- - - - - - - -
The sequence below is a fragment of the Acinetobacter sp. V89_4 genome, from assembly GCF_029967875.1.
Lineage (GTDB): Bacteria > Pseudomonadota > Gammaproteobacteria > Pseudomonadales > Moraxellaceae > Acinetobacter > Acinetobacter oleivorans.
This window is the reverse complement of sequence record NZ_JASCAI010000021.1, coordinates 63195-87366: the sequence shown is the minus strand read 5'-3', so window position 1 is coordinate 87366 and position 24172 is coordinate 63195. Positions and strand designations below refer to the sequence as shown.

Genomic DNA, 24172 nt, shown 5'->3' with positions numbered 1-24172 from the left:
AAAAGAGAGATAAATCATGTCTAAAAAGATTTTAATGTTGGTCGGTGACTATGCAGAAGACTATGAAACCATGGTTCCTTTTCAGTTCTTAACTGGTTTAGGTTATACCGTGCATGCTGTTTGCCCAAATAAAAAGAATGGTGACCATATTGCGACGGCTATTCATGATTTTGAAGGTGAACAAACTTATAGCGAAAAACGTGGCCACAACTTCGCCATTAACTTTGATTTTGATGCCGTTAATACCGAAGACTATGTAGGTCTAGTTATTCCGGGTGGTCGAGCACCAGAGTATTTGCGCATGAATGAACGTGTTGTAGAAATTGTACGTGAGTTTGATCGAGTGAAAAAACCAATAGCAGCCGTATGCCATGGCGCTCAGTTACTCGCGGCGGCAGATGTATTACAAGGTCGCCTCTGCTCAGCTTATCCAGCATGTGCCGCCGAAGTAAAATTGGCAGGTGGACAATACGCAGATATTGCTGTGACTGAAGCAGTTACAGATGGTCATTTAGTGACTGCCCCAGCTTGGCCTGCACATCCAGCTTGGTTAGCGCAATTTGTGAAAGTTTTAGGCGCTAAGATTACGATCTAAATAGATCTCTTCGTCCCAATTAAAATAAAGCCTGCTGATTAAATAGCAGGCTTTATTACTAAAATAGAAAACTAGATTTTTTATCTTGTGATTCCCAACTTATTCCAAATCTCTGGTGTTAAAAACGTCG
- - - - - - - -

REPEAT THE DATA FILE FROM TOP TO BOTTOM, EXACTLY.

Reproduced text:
The sequence below is a fragment of the Acinetobacter sp. V89_4 genome, from assembly GCF_029967875.1.
Lineage (GTDB): Bacteria > Pseudomonadota > Gammaproteobacteria > Pseudomonadales > Moraxellaceae > Acinetobacter > Acinetobacter oleivorans.
This window is the reverse complement of sequence record NZ_JASCAI010000021.1, coordinates 63195-87366: the sequence shown is the minus strand read 5'-3', so window position 1 is coordinate 87366 and position 24172 is coordinate 63195. Positions and strand designations below refer to the sequence as shown.

Genomic DNA, 24172 nt, shown 5'->3' with positions numbered 1-24172 from the left:
AAAAGAGAGATAAATCATGTCTAAAAAGATTTTAATGTTGGTCGGTGACTATGCAGAAGACTATGAAACCATGGTTCCTTTTCAGTTCTTAACTGGTTTAGGTTATACCGTGCATGCTGTTTGCCCAAATAAAAAGAATGGTGACCATATTGCGACGGCTATTCATGATTTTGAAGGTGAACAAACTTATAGCGAAAAACGTGGCCACAACTTCGCCATTAACTTTGATTTTGATGCCGTTAATACCGAAGACTATGTAGGTCTAGTTATTCCGGGTGGTCGAGCACCAGAGTATTTGCGCATGAATGAACGTGTTGTAGAAATTGTACGTGAGTTTGATCGAGTGAAAAAACCAATAGCAGCCGTATGCCATGGCGCTCAGTTACTCGCGGCGGCAGATGTATTACAAGGTCGCCTCTGCTCAGCTTATCCAGCATGTGCCGCCGAAGTAAAATTGGCAGGTGGACAATACGCAGATATTGCTGTGACTGAAGCAGTTACAGATGGTCATTTAGTGACTGCCCCAGCTTGGCCTGCACATCCAGCTTGGTTAGCGCAATTTGTGAAAGTTTTAGGCGCTAAGATTACGATCTAAATAGATCTCTTCGTCCCAATTAAAATAAAGCCTGCTGATTAAATAGCAGGCTTTATTACTAAAATAGAAAACTAGATTTTTTATCTTGTGATTCCCAACTTATTCCAAATCTCTGGTGTTAAAAACGTCG